In truth, Whatcom County and Bellingham have a  toxic history that they have been trying to unwind, cover-up, or cover over for quite awhile (1). What can we do about this now?  I don't know. For just a few examples, there may be more mercury buried in Bellingham Bay than any other spot in the nation (2). There is a potentially toxic dump that exists in our watershed  for which there is some very critical environmental testing! (3)   At this point, an enlightened government and populace would be addressing the problem as best they could with preventative care and open discussion. How you do that is unclear to me, although some people have had ideas.  At some point soon, I hope we find the courage to start talking about this subject more openly.

Thursday, August 12, 2010

"How to Make an American Job"...

Andy Grove, the legendary electrical engineer, CEO and business philosopher of Intel Corporation, has a thought provoking article on creating American jobs posted on Bloomberg July 1st.  Grove, one of the true visionaries and heroes of Silicon Valley, is renowned among techies, industrialists, and his employees for his articulate and straight-forward talk about discipline, organization, business creativity and reality.  His discussion of "strategic inflection points" in "Only the Paranoid Survive" (1999) has inspired the top economic leaders throughout Silicon Valley and the World for over ten years now.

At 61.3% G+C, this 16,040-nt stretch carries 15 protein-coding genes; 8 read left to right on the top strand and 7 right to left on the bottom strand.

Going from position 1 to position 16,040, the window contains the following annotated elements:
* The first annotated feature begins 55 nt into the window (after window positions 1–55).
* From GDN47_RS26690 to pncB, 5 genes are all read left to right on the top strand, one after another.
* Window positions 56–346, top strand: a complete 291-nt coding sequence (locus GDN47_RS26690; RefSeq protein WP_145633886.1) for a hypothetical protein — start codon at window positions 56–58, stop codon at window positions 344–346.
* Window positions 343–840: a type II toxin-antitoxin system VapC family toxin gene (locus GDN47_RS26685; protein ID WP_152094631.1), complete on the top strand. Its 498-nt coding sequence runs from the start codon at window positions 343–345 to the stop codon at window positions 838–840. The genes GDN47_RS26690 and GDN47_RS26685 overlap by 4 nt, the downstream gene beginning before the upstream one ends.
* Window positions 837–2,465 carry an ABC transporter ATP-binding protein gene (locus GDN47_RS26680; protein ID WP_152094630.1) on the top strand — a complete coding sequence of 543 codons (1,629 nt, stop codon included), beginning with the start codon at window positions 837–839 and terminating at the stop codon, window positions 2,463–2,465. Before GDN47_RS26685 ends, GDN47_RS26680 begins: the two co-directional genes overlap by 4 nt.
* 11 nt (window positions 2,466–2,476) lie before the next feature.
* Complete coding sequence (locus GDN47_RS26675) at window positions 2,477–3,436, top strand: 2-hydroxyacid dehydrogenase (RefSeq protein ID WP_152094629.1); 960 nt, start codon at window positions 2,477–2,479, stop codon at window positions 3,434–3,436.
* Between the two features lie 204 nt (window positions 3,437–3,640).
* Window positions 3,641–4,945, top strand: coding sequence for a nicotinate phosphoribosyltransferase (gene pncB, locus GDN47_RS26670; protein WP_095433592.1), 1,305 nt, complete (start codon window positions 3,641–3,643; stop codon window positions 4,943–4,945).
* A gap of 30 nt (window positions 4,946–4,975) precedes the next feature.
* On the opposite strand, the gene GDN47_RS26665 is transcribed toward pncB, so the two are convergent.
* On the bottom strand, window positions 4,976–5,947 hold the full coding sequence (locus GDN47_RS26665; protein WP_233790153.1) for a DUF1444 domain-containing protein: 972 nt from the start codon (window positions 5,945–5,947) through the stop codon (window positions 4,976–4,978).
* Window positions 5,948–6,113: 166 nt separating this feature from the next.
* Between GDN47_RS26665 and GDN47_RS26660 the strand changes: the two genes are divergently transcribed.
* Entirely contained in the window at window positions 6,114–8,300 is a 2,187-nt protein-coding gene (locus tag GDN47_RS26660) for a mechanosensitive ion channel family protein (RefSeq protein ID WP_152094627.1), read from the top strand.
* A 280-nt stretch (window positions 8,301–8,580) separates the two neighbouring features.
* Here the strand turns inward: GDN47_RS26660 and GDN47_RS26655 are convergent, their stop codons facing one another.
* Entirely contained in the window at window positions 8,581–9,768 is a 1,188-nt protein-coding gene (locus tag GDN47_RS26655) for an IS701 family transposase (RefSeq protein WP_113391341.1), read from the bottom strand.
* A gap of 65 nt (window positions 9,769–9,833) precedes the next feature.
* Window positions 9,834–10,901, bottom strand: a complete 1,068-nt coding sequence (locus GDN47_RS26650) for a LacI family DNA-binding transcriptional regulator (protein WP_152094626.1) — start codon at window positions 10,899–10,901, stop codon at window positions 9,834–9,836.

Grove gave the business world and silicon valley professionals a paradigm to understand economic crisis and change as a constant. Now he has some interesting thoughts on increasing employment that are not so oriented to the individual adaptation. Grove argues that startups and innovation are not the correct solutions to unemployment.  He is unnerved by the amount of Chinese investment capitol in Silicon Valley. He argues that the shift of production to China has functionally emasculated the American economy. Here are some of his thoughts:

"The underlying problem isn’t simply lower Asian costs. It’s our own misplaced faith in the power of startups to create U.S. jobs."